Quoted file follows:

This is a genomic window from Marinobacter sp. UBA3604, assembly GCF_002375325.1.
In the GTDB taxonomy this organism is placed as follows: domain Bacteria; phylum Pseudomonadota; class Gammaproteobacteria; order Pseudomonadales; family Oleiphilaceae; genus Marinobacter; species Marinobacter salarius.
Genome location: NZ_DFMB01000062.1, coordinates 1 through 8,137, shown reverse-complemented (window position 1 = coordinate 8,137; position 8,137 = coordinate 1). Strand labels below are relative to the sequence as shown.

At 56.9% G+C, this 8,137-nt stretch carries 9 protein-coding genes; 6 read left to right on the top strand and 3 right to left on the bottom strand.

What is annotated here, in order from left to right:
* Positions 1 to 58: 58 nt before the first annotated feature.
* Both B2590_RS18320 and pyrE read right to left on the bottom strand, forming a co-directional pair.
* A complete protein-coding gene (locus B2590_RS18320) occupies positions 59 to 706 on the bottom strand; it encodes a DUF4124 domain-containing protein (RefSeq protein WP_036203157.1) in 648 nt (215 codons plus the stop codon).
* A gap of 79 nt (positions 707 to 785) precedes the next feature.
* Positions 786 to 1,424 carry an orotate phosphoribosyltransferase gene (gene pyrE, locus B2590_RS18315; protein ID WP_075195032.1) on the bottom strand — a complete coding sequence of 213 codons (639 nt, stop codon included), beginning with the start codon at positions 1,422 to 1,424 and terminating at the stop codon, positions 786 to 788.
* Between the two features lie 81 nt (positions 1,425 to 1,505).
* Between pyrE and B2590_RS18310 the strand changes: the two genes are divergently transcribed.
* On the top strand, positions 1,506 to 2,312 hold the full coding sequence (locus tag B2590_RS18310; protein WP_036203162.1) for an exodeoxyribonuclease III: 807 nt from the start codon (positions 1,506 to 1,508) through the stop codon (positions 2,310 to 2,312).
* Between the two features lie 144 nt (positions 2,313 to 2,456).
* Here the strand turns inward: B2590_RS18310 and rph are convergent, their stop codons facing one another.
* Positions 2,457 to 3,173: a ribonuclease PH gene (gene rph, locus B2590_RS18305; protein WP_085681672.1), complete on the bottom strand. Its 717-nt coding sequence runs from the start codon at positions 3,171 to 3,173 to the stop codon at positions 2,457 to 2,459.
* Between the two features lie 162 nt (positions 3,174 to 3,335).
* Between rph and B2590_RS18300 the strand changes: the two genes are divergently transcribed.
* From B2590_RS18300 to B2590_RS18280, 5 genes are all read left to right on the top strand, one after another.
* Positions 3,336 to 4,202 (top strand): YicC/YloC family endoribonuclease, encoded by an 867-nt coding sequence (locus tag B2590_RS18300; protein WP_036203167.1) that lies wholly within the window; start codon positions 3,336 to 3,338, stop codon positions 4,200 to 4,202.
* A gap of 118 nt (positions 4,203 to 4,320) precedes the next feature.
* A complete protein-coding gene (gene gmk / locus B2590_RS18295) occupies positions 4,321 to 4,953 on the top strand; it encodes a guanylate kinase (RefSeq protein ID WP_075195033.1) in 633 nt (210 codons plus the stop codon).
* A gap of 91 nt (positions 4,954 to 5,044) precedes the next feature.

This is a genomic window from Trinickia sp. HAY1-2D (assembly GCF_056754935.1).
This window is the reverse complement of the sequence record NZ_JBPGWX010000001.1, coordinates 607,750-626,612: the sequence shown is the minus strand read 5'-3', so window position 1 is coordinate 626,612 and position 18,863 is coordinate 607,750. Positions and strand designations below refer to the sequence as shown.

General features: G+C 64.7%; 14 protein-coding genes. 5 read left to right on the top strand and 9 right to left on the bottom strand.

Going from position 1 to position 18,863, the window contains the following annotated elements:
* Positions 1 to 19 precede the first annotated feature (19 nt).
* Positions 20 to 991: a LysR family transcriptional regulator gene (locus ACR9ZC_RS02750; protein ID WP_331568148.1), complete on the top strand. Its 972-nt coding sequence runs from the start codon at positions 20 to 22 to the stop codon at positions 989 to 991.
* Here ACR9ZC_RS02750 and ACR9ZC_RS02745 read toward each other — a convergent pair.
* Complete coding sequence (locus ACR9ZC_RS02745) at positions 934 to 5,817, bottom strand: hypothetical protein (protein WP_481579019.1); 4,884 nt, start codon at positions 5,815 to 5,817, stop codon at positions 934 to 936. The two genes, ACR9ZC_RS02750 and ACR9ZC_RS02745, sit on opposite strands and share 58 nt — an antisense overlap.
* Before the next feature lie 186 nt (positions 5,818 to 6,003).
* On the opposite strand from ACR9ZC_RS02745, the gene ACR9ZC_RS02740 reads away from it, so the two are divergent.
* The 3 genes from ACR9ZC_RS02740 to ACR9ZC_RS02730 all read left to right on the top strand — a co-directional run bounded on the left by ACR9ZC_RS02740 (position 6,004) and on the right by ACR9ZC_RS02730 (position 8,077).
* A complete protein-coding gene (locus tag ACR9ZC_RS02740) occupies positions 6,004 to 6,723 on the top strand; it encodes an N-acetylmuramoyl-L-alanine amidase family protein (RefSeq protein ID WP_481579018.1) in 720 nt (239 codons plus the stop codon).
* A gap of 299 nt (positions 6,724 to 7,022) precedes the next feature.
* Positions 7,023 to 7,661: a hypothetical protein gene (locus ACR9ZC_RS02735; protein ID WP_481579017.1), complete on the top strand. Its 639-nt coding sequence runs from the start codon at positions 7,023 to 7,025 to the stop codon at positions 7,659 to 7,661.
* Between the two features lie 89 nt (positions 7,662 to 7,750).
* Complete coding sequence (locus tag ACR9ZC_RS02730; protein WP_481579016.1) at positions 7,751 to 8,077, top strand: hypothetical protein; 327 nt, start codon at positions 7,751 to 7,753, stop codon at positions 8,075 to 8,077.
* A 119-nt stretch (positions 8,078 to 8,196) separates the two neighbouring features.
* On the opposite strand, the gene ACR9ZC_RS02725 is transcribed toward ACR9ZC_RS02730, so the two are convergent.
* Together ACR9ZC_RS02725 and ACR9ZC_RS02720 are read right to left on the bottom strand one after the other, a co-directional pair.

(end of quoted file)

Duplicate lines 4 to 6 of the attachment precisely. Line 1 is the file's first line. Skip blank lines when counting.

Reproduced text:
At 56.9% G+C, this 8,137-nt stretch carries 9 protein-coding genes; 6 read left to right on the top strand and 3 right to left on the bottom strand.

What is annotated here, in order from left to right:
* Positions 1 to 58: 58 nt before the first annotated feature.